And We sent Messengers before you, and We assigned to them wives and offspring. (13:38).
He mentioned that as a bestowal of grace and a mark of favor. Moreover, He has praised His saints for requesting it in their prayers of supplication, for He said:
And those who say, "Our Lord, grant us through our wives and our offspring a cooling of the eyes [i.e., solace]…." (25:74)
It is said that only those Prophets who married are mentioned in the Qur'an. Yahya [John the Baptist] (may Allah bless him and give him peace) did marry, they say, though without cohabiting (whether because his only desire was to acquire merit and to follow the noble precedent, or perhaps for modesty's sake). As for Jesus (peace be upon him), he will marry and have children when he descends again to the earth.
b) Prophetic Traditions [akhbar]:
The Prophet (Allah bless him and give him peace) has said:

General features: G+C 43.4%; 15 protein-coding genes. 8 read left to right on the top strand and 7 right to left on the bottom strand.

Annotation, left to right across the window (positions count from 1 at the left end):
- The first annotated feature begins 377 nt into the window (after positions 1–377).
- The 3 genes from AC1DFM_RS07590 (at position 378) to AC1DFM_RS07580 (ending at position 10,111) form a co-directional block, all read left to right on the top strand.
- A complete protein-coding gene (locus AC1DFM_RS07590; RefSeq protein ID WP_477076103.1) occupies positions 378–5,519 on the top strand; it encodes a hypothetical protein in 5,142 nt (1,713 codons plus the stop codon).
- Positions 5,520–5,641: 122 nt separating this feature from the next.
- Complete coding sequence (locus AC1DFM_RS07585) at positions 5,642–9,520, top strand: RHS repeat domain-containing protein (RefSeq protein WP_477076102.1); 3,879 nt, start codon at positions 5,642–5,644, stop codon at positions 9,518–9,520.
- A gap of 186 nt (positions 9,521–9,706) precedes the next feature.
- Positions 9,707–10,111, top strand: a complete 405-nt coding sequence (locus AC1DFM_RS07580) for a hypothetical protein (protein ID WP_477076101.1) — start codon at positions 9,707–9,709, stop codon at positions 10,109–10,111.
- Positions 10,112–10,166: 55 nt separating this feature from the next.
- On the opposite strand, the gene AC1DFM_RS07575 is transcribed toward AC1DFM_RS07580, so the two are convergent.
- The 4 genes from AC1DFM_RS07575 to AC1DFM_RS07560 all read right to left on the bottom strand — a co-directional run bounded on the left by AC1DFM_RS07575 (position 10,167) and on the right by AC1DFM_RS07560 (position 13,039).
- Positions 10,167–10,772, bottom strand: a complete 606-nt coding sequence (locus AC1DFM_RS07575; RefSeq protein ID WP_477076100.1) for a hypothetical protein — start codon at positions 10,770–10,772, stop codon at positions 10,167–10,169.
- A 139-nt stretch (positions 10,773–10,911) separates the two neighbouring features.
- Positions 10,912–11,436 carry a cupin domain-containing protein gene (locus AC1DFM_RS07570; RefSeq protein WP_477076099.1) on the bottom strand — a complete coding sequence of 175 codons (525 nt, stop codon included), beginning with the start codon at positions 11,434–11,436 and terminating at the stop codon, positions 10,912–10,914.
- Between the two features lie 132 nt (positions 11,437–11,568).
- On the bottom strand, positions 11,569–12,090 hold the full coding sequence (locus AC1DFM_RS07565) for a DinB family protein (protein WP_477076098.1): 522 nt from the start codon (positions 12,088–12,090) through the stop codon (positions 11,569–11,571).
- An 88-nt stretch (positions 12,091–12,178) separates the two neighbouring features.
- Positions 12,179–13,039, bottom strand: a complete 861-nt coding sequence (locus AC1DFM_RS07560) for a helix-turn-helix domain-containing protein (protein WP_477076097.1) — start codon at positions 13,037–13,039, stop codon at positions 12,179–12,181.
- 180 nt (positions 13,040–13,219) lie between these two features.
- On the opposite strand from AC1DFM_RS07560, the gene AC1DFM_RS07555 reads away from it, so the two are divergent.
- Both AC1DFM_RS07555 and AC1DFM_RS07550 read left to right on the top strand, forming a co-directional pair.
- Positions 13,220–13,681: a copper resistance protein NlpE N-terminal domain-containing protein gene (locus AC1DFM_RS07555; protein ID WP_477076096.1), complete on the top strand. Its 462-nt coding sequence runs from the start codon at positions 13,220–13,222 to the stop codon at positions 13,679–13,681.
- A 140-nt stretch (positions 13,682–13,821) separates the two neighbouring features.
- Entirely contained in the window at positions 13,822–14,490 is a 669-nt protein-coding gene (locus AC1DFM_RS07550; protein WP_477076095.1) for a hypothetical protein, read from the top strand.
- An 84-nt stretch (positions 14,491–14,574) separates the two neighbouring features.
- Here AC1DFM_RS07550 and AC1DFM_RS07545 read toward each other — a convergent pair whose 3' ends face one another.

Marriage is my exemplary way [sunnati]; those who are averse to my example are also averse to me.
Marriage is my exemplary way; whoever loves my character [fitrati] should follow my example.
Marry and multiply, then I shall glory in you before the nations on the Day of Resurrection: [in all of you,] even the miscarried fetus.
He who dislikes my example is not of me; my example includes marriage, so let those who love me follow my example.
He who abstains from marriage out of fear of impoverishment is not one of us.
(It is the pretext for abstention that is faulted here, rather than abstention per se.)
He who has means should marry.
He who can afford it should marry, for that is the best safeguard of modesty and chastity. Otherwise let him fast; the fasting will be a [form of] castration for him.
(This suggests that marriage is favored because of the danger of depravity in the eye or in the genitals. The word 'castration' [wija'] signifies the contusion of the testicles of a stallion to take away its virility; here it is used metaphorically in the sense of 'sexual impotence induced by fasting.')
If you find a newcomer commendably devout and trustworthy, then give him a woman in marriage; otherwise there will be discord and great corruption in the land.
(Here again the argument in favor of marriage is based on fear of corruption.)